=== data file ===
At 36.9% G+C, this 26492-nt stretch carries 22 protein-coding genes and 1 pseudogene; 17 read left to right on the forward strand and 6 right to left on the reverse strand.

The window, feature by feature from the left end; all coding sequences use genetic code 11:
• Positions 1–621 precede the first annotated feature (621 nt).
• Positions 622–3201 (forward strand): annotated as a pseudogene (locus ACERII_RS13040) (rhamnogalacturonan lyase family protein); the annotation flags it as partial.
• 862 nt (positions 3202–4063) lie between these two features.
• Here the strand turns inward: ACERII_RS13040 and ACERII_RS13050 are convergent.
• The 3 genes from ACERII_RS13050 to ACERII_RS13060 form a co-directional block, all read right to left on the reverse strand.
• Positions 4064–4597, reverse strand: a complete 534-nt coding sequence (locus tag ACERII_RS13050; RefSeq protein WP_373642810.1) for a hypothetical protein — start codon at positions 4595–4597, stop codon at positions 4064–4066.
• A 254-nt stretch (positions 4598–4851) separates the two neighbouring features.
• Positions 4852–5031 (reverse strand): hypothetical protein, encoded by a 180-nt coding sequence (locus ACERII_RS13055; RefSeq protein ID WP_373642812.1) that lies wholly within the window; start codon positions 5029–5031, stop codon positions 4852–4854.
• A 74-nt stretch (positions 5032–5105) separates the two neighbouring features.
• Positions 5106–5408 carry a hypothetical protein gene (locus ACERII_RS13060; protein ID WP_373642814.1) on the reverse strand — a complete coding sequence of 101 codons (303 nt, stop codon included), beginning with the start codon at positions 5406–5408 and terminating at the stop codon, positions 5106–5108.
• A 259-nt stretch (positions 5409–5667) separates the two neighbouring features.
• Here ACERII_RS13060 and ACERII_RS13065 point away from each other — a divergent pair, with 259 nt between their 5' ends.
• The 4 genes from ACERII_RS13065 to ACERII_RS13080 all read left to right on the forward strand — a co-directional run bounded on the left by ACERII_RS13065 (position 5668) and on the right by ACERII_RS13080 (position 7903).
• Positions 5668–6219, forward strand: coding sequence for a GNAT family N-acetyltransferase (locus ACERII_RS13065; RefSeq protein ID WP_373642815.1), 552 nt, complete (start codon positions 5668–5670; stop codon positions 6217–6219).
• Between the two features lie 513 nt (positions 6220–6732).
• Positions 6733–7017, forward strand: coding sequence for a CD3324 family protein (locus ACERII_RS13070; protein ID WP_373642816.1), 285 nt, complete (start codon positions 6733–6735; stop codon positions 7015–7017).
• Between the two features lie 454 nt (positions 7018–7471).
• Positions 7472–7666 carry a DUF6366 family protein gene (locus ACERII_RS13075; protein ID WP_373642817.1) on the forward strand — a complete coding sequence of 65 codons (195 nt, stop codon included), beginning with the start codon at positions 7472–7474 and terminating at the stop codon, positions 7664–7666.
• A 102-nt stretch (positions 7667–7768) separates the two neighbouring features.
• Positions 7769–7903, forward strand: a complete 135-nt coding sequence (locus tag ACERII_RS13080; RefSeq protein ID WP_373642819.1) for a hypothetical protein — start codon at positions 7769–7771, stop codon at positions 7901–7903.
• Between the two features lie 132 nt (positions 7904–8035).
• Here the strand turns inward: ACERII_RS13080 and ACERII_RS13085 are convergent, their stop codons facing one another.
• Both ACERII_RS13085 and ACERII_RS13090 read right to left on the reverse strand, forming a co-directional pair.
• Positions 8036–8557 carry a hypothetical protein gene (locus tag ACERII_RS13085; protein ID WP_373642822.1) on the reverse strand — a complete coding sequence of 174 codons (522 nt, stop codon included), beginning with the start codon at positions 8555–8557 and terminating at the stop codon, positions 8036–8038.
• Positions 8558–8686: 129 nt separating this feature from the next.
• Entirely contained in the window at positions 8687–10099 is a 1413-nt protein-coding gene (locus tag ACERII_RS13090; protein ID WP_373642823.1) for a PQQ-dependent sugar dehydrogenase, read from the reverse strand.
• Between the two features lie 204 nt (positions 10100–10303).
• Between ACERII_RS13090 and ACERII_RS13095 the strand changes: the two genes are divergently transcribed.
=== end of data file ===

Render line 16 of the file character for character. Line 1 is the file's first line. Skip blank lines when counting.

• Positions 5668–6219, forward strand: coding sequence for a GNAT family N-acetyltransferase (locus ACERII_RS13065; RefSeq protein ID WP_373642815.1), 552 nt, complete (start codon positions 5668–5670; stop codon positions 6217–6219).